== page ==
Often overlooked as a social activity, walking is a great way to connect with friends and nature. Simply fill a flask with tea or coffee and arrange to catch up with a friend at your local nature reserve or park. As well as uninterrupted chit-chat, you’ll reap the health benefits of being outside, moving your body and discovering new places.

3. New hobbies

Consider starting a new hobby with a friend who shares similar interests to you. Be it a book club, yoga, swimming or baking, there are so many activities you can enjoy together that needn’t involve booze. As one interviewee told us in the aforementioned article, "hangover-free weekends are the best. Since lockdown, I’ve taken up paddle boarding and golf – two things I know I’d never have time for if I was nursing a hangover."

4. Alcohol-free drinks

Just because you’re sober curious, doesn’t mean you can’t be a partygoer. "I still love going to bars and clubs," says Millie, "I think it’s just finding the right ones with good music and plenty of alcohol-free options." Before you plan a night out, have a look at the drinks menu to make sure they have plenty of non-alcoholic alternatives.

5. Daytime events

If you’re not a partygoer, consider swapping evening plans for daytime activities. Be it breakfast or brunch, it’s far easier to turn down booze when you’re not surrounded by it (or people drinking it). Suggest a daytime activity to a friend and use your evening to hunker down at home and get a good night’s sleep. If they’re only available in the evening, why not have a chilled night in together? Again, you’ll have uninterrupted catch-up time and can stock-up on alcohol-free drinks for both of you to enjoy.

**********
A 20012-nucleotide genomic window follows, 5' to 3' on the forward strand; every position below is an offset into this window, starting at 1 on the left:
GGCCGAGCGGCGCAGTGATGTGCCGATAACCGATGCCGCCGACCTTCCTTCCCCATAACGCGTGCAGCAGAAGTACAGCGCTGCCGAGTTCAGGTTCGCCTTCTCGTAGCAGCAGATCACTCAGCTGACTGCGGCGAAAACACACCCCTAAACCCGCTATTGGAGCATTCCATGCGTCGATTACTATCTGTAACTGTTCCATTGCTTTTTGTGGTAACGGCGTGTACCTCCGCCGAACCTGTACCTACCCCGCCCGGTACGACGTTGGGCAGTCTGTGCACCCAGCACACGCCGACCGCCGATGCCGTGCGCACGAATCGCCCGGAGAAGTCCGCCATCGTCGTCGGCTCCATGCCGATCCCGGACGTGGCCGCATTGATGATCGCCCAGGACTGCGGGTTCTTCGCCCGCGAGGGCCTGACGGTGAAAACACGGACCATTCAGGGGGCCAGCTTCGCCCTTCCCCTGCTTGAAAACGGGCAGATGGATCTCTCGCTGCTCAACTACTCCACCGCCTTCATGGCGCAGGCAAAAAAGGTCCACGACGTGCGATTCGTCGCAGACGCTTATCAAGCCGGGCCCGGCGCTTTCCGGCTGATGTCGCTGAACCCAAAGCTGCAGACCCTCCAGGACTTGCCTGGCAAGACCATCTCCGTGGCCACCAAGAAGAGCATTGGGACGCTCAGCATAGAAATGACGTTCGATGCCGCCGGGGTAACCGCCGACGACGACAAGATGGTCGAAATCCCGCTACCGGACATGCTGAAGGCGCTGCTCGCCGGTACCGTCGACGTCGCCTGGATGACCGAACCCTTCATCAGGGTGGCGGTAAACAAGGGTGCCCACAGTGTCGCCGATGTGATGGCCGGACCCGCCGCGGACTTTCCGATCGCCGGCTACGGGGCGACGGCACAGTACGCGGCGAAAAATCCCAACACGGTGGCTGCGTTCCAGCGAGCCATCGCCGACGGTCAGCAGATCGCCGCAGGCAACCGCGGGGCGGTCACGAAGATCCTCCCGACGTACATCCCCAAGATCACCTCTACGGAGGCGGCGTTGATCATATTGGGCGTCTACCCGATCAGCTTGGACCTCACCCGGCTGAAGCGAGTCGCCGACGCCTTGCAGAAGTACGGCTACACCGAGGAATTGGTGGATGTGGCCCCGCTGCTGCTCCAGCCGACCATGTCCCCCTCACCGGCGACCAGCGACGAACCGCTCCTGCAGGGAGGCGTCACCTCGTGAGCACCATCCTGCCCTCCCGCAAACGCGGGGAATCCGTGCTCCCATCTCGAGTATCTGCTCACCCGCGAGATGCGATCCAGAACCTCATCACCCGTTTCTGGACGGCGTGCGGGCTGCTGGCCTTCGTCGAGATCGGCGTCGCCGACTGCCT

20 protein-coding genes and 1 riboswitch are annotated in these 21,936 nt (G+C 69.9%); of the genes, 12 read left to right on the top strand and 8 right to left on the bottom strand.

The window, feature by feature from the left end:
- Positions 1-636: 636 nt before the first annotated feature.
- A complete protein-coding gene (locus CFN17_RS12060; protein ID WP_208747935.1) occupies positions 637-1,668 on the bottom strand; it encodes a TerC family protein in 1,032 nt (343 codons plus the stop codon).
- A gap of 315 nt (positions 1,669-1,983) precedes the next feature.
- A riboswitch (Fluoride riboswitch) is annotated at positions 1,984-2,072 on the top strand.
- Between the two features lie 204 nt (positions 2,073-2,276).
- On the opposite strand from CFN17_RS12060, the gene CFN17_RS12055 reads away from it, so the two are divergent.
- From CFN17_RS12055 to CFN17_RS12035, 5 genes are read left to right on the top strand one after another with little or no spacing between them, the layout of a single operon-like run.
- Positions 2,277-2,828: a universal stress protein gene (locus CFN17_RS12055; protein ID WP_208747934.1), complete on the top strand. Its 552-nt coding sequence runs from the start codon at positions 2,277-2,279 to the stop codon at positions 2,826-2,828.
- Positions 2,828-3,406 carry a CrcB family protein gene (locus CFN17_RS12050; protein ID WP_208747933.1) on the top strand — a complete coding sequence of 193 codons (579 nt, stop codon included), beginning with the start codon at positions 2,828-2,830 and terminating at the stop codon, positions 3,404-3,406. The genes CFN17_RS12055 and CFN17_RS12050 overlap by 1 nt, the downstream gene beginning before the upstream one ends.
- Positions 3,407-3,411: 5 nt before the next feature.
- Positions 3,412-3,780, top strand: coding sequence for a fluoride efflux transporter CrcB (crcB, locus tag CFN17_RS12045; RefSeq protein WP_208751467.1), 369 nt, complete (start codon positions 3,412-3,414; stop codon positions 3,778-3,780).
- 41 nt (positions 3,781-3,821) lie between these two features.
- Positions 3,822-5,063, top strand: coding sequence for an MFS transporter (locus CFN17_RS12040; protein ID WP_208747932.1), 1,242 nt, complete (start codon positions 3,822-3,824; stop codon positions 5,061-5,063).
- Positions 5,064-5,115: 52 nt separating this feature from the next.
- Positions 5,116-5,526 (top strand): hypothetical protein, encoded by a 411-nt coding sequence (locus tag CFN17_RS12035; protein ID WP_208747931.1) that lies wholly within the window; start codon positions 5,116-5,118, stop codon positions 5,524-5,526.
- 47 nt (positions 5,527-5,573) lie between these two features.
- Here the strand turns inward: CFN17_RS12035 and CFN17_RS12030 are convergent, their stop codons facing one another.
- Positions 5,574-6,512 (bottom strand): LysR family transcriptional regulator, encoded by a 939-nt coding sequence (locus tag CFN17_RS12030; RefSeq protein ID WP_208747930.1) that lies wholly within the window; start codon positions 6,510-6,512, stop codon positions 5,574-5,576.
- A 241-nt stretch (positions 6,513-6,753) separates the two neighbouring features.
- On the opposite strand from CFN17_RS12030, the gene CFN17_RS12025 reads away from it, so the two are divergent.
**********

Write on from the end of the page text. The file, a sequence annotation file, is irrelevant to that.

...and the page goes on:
As four interviewees shared in a article on how they stopped drinking alcohol, there are several tools available out there to help people reduce their alcohol intake – or cut it out completely. The Unexpected Joy of Being Sober by Catherine Grey, the aforementioned The Sober Girl Society Handbook by Millie Gooch and Mindful Drinking: How Cutting Down Can Change Your Life by Rosamund Dean are all incredibly insightful and useful books that dish out practical tips by the bucketload.

As well as books, there are several free podcasts on sobriety that can help you stay connected including Sober Curious by Ruby Warrington.